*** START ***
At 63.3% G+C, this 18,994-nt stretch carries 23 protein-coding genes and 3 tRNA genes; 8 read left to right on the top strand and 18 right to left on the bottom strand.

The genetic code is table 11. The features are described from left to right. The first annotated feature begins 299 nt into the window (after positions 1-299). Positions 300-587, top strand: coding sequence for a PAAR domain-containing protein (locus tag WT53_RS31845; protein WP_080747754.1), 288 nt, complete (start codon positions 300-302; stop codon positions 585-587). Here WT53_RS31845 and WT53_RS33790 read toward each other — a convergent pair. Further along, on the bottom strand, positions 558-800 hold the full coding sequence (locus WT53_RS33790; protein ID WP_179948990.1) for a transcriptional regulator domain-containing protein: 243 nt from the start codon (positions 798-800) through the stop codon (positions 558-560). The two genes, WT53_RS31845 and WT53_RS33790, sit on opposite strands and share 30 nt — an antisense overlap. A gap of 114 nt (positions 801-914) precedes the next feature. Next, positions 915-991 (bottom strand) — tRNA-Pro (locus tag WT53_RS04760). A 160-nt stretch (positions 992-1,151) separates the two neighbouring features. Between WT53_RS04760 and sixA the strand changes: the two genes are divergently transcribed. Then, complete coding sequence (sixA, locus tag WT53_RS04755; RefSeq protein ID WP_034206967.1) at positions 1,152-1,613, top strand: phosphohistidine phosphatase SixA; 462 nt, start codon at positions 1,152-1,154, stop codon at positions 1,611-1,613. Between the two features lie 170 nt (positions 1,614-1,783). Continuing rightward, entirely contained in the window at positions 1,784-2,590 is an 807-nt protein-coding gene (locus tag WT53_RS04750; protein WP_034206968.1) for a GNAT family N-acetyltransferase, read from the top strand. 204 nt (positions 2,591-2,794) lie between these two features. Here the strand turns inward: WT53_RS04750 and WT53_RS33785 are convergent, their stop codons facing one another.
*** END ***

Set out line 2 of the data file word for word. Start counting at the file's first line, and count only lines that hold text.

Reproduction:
The genetic code is table 11. The features are described from left to right. The first annotated feature begins 299 nt into the window (after positions 1-299). Positions 300-587, top strand: coding sequence for a PAAR domain-containing protein (locus tag WT53_RS31845; protein WP_080747754.1), 288 nt, complete (start codon positions 300-302; stop codon positions 585-587). Here WT53_RS31845 and WT53_RS33790 read toward each other — a convergent pair. Further along, on the bottom strand, positions 558-800 hold the full coding sequence (locus WT53_RS33790; protein ID WP_179948990.1) for a transcriptional regulator domain-containing protein: 243 nt from the start codon (positions 798-800) through the stop codon (positions 558-560). The two genes, WT53_RS31845 and WT53_RS33790, sit on opposite strands and share 30 nt — an antisense overlap. A gap of 114 nt (positions 801-914) precedes the next feature. Next, positions 915-991 (bottom strand) — tRNA-Pro (locus tag WT53_RS04760). A 160-nt stretch (positions 992-1,151) separates the two neighbouring features. Between WT53_RS04760 and sixA the strand changes: the two genes are divergently transcribed. Then, complete coding sequence (sixA, locus tag WT53_RS04755; RefSeq protein ID WP_034206967.1) at positions 1,152-1,613, top strand: phosphohistidine phosphatase SixA; 462 nt, start codon at positions 1,152-1,154, stop codon at positions 1,611-1,613. Between the two features lie 170 nt (positions 1,614-1,783). Continuing rightward, entirely contained in the window at positions 1,784-2,590 is an 807-nt protein-coding gene (locus tag WT53_RS04750; protein WP_034206968.1) for a GNAT family N-acetyltransferase, read from the top strand. 204 nt (positions 2,591-2,794) lie between these two features. Here the strand turns inward: WT53_RS04750 and WT53_RS33785 are convergent, their stop codons facing one another.